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Bezbaroa�s granddaughter dance guru Ritha Devi � I

While searching for information on the heritage building of Sahityarathi Lakshminath Bezbaroa at Sambalpur, I came across the reminiscences of Ritha Devi recorded in the form of an article by her in a book published on the occasion of the birth centenary of Lakshminath Bezbaroa. Bezbaroa, shifted to this building on Saturday, April 19,1924. The heritage building still stands by the side of the river Mahanadi at Kachari Chowk (renamed now as Nelson Mandela Chowk). In the article, she recalled her childhood days of taking part in small plays, staged in the drawing room of this building along with her brother � Swaroop and playing with her grandfather � Lakshminath Bezbaroa. Her brother Swaroop Mukherjee is no more, he died in 1993, Ritha Devi told me. But she is still young at heart at the age of 85, physically capable of doing her regular dance practice two to three hours a day. She was born on Saturday, December 6, 1924 at Baroda. Bezboroa�s diary reads: �Aruna gave birth to a female child this morning at Baroda, got a wire just now at 2.30 pm.�

Among the grandchildren of Lakshminath Bezbaroa, Ritha Devi shot into fame internationally. She was born and spent her early days at Baroda state. After she graduated in English and Sanskrit from Bombay University (Baroda University was affiliated to Bombay University at that time), she came to Shillong.

As a fellow Assamese, I was naturally curious to know more about her, tried to gather some information from various sources like Anubhaba Doshi, a disciple of Ritha Devi of Pune, who gave me a number which unfortunately was invalid. My search went on and continued for some more time. But it was Rati Kanta Mohapatra, a dance guru of repute of Bhubaneswar who took all the trouble to give me the contact number though he was busy in the class. I was successful to establish contact with her on May 10, 2010.

It is to be mentioned here that this heritage building was gifted to Ritha Devi�s mother Aruna on November 25, 1936. In Bezbaroa�s diary there is an entry: �I have today gifted my Sambalpur house to Aruna by registered deed.�

At the very first attempt, I was able to establish contact with Ritha Devi. I was delighted when she immediately responded in positive to my query that she is the granddaughter of Lakshminath Bezbaroa of Assam.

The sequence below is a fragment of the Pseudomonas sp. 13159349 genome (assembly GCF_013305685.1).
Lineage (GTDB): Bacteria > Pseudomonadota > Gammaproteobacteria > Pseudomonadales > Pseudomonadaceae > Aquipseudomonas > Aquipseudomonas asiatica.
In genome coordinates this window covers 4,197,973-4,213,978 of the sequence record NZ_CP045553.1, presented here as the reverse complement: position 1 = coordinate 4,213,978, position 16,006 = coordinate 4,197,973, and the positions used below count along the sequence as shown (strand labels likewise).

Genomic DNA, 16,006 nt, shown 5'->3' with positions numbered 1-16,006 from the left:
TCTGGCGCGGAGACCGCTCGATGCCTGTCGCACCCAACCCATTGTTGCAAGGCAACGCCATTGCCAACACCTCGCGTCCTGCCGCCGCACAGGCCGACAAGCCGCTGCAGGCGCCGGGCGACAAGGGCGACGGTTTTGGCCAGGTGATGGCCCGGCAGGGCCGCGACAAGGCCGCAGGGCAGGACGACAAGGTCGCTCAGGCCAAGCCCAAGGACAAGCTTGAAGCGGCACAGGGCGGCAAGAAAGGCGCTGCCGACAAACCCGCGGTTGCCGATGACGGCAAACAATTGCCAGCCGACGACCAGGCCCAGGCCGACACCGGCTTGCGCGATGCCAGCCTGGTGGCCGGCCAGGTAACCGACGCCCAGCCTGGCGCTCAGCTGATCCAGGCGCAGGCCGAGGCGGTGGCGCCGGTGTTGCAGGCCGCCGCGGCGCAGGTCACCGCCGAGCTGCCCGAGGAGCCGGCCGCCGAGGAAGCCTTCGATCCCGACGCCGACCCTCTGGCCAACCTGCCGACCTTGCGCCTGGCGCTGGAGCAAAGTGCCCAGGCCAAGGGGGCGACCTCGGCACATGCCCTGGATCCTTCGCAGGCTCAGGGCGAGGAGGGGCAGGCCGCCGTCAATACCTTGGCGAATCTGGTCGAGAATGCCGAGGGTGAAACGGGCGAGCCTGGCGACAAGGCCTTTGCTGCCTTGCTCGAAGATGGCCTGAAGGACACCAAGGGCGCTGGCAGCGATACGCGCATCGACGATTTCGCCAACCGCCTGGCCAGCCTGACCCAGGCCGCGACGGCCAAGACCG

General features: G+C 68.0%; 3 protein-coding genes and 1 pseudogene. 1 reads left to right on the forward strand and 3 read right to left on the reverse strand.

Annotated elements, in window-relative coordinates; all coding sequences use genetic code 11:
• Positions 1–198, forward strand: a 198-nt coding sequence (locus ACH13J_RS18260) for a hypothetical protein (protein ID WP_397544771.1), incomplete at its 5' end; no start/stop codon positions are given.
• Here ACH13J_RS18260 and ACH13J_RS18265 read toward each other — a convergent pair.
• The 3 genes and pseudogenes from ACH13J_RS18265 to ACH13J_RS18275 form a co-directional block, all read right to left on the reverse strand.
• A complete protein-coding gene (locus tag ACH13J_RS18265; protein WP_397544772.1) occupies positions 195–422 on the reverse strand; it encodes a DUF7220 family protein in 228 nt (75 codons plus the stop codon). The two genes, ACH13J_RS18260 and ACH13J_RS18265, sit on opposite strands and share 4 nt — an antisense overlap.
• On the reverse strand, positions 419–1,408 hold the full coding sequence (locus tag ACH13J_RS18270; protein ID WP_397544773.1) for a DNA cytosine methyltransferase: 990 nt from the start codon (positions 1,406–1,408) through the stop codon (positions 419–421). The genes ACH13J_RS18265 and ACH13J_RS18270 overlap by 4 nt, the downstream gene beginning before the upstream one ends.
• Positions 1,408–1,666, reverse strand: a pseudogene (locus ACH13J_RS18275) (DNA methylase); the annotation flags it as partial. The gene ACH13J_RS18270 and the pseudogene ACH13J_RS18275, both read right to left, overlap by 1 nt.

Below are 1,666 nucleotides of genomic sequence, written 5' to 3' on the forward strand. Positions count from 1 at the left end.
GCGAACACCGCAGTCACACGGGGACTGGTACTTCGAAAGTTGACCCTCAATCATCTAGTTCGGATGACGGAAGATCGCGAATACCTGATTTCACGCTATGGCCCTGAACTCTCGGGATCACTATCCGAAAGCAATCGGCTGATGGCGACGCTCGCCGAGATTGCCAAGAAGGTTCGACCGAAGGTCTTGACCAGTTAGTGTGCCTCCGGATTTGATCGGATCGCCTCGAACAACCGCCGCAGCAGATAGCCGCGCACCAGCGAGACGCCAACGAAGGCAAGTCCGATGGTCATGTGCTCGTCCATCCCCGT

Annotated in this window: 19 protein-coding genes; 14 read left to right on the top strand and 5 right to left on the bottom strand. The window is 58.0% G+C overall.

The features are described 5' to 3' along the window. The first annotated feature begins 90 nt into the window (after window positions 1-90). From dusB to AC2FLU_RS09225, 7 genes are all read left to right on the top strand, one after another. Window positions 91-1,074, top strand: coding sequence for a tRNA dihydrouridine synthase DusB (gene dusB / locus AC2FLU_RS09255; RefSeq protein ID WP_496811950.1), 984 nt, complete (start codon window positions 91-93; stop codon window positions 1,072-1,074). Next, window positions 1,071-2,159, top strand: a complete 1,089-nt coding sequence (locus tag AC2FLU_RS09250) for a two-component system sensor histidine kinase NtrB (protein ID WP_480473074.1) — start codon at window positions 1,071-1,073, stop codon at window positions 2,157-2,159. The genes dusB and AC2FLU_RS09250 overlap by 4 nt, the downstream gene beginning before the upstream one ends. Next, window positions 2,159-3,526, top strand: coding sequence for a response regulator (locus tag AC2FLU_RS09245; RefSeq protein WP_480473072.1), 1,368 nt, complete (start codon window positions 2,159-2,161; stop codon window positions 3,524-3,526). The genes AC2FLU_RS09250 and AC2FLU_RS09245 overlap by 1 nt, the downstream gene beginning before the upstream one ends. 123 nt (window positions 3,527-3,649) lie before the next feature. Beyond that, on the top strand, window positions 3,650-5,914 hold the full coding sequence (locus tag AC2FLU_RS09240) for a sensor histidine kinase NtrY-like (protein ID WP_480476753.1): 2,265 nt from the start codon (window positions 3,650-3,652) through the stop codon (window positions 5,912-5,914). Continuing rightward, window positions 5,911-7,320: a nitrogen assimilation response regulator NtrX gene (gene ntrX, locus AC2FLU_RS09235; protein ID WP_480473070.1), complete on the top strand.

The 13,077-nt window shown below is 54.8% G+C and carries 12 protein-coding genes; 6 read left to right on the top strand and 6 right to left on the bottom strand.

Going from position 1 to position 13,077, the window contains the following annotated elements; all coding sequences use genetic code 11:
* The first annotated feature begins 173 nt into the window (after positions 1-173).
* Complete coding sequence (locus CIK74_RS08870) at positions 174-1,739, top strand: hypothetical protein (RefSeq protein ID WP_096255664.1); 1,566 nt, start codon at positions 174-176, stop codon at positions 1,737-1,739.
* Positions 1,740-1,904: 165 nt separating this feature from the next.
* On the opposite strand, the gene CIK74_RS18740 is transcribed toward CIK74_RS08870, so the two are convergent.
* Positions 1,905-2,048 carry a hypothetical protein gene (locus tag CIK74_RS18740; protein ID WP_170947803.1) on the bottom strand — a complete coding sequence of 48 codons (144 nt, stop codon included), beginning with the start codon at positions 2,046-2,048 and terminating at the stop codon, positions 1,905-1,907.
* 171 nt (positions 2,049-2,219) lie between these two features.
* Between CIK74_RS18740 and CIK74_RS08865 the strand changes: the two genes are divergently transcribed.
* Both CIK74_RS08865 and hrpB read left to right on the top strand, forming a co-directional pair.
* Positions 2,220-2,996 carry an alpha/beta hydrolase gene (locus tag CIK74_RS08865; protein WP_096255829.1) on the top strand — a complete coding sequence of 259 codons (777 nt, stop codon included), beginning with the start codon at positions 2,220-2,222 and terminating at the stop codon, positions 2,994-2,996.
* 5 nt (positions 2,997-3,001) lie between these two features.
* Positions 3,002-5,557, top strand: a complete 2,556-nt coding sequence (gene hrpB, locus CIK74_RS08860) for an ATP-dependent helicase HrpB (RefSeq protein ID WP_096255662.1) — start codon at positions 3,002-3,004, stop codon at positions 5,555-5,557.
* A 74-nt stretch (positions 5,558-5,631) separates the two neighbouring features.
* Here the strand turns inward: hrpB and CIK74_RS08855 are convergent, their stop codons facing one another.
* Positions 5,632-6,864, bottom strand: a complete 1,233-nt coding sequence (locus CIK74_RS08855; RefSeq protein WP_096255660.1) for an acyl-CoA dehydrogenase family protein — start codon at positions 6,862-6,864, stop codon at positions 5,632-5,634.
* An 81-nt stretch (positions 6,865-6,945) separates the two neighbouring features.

It was a very cordial and cooperative conversation. She offered me all the help. She has indeed inherited a high order of refinement from both the families of RN Tagore and Lakshminath Bezbaroa and of course of her father Satyabrata Mukherjee, �Sonar Jamai� of Bezbaroa. At once I passed on the information to Prafulla Bezbaroa of Sibasagar, one of her relatives and I promised her to send some photographs of that heritage building of Sambalpur, that still stands, but in a most dilapidated condition.

As a youngster, she did not show any inclination towards dancing when Lakshminath Bezbaroa was living, instead Ritha Devi showed proficiency in writing poems which were published in Assamese children�s magazines at Bezboroa�s encouragement. Bezbaroa called her �Kavi Rani� (Queen of Poems) in his letters to her mother Aruna. She was hardly 12-years-old then.

Her interest in dancing grew at a later stage. While staying at Shillong, she learnt Manipuri dance from Guru Howbom Athomba Singh. She learnt many forms of Indian classical dances � Bharat Natyam from Pandanallur ChokkalingamPillai, Mohiniyattam from Guru Kalamandalam Lakshmi, Kathakali from Asan Karunakarn Panikar, Kuchipudi from Vempati Chinna Satyam. She also learmt Satriya. But, in her own words �seeing the great Uday Shankar dance, I fell in love with dance instantly and the day I watched the goddess like Rukmini Devi, I decided to be a dancer.�

In those days of childhood, she was �puppy fat� in her own words, flesh oozing out in every direction. For this reason, probably Bezbaroa had nicknamed her �pumpkin� in his letter to brother Swaroop. It was a sharp turn of circumstances and later on she shed all the fat in intense dedication of dance which she considers as most beautiful of all arts.

(To be concluded)